Legislature(2023 - 2024)BELTZ 105 (TSBldg)

03/07/2023 03:30 PM Senate STATE AFFAIRS

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**Streamed live on AKL.tv**
                         ALASKA STATE LEGISLATURE                                                                             
                 SENATE STATE AFFAIRS STANDING COMMITTEE                                                                      
                               March 7, 2023                                                                                    
                                 3:31 p.m.                                                                                      
   MEMBERS PRESENT                                                                                                            
   Senator Scott Kawasaki, Chair                                                                                                
   Senator Matt Claman, Vice Chair                                                                                              
   Senator Jesse Bjorkman                                                                                                       
   Senator Bill Wielechowski                                                                                                    
   Senator Kelly Merrick                                                                                                        
   MEMBERS ABSENT                                                                                                             
   All members present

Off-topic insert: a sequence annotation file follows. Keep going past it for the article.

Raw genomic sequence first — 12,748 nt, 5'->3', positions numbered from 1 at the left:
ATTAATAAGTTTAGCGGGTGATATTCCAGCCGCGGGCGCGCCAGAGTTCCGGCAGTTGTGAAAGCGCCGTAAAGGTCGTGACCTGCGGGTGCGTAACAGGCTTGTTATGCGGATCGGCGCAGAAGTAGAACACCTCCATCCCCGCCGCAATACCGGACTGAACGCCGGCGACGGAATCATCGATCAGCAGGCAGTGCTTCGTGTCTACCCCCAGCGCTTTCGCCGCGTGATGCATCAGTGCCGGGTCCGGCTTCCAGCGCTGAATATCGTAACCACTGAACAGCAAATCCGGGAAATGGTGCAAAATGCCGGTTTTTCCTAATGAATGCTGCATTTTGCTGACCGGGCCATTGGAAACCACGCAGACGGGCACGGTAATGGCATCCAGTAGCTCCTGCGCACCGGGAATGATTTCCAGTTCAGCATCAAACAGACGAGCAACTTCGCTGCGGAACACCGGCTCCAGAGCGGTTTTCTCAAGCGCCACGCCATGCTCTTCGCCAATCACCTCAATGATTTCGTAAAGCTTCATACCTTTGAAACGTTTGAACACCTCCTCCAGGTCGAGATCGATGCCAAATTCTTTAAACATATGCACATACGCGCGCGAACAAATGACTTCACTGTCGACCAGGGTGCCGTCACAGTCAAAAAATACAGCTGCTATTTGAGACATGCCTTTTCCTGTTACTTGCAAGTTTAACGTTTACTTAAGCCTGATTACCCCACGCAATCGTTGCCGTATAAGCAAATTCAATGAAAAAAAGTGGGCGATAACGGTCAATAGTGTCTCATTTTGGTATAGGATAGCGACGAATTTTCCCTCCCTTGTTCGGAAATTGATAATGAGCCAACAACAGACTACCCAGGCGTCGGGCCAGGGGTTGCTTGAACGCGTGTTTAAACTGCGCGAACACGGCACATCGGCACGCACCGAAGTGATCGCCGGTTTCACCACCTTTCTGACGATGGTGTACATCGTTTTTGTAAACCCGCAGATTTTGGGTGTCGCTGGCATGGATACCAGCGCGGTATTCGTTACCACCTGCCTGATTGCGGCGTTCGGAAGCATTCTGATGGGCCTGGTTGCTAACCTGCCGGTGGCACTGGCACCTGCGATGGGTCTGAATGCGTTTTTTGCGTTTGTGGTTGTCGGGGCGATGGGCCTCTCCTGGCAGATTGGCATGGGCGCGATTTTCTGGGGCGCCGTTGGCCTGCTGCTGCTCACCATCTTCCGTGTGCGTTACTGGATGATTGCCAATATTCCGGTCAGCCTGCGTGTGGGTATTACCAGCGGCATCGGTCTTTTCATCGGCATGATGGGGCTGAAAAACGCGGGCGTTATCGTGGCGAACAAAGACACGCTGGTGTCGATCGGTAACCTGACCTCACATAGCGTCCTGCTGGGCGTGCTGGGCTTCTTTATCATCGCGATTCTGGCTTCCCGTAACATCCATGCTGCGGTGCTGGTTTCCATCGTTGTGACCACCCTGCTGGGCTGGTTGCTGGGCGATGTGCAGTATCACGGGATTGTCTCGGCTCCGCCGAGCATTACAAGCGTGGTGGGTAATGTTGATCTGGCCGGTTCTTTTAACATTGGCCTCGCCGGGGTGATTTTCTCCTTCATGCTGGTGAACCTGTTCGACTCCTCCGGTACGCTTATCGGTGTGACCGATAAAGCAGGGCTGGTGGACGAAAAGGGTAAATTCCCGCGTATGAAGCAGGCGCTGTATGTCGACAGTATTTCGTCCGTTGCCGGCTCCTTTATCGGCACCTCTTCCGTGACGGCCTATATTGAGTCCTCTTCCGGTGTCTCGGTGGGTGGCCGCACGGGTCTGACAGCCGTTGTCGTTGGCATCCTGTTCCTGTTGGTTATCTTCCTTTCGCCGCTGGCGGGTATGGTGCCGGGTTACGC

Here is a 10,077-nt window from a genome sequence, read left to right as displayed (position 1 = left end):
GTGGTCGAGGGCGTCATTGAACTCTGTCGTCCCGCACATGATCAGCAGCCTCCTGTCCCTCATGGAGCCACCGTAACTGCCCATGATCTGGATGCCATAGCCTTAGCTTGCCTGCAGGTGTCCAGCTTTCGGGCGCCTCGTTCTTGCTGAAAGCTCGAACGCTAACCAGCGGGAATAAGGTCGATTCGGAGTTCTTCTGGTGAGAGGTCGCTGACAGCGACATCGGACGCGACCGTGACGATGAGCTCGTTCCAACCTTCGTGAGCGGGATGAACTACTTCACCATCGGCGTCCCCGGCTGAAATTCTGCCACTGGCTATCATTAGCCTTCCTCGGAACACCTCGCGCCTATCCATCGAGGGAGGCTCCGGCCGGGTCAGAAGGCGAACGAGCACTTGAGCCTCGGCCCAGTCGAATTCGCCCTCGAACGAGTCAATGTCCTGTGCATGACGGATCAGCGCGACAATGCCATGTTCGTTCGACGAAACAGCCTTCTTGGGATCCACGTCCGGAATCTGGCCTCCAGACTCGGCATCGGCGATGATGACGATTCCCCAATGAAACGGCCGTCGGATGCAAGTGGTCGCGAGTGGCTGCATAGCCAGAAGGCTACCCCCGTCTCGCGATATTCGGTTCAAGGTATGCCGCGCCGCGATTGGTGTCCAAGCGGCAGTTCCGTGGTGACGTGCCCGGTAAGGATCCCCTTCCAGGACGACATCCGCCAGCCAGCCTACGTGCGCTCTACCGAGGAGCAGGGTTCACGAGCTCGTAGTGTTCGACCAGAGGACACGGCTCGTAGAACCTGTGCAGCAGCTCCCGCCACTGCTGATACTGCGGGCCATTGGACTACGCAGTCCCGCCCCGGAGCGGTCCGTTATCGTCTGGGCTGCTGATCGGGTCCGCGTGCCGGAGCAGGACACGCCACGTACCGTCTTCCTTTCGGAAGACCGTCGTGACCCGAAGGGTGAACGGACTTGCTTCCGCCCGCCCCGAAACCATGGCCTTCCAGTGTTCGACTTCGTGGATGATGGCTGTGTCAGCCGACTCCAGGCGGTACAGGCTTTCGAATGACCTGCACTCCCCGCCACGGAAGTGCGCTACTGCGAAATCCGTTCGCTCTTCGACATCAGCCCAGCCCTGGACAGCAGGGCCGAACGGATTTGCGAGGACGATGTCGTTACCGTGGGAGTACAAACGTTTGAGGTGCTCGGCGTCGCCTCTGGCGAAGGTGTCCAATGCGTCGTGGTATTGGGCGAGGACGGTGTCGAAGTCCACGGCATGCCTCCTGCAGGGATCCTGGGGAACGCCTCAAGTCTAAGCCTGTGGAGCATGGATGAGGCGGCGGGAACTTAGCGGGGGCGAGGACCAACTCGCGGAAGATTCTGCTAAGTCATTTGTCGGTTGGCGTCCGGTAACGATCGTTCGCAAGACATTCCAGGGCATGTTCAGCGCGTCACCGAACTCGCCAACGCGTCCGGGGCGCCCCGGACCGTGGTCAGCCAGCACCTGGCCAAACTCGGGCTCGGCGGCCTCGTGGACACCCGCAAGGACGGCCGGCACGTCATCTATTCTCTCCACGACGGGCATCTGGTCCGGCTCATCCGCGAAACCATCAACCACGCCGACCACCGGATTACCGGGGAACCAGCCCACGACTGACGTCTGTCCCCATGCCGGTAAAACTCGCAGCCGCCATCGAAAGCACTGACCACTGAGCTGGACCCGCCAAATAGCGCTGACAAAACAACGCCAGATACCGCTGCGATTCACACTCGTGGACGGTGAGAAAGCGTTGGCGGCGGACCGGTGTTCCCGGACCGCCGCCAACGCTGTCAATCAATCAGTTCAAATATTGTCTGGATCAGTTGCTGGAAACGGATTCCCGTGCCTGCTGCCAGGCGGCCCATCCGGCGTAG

COMMITTEE CALENDAR                                                                                                         
   SENATE BILL NO. 19                                                                                                           
   "An Act relating to elections; and providing for an effective                                                                
        - HEARD & HELD                                                                                                          
   SENATE BILL NO. 1                                                                                                            
   "An Act relating to election security, voting, and ballots; and                                                              
   providing for an effective date."                                                                                            
        - HEARD & HELD                                                                                                          
   PREVIOUS COMMITTEE ACTION                                                                                                  
   BILL: SB  19                                                                                                               
   SHORT TITLE: ELECTIONS; BALLOTS                                                                                              
   SPONSOR(s): SENATOR(s) KAWASAKI                                                                                              
   01/18/23        (S)        PREFILE RELEASED 1/9/23                                                                           
   01/18/23        (S)        READ THE FIRST TIME - REFERRALS                                                                   
   01/18/23        (S)        STA, FIN                                                                                          
   03/07/23        (S)        STA AT 3:30 PM BELTZ 105 (TSBldg)                                                                 
   BILL: SB   1                                                                                                               
   SHORT TITLE: ELECTIONS: BALLOT, VOTING, SECURITY                                                                             
   SPONSOR(s): SENATOR(s) SHOWER                                                                                                
01/18/23        (S)        PREFILE RELEASED 1/9/23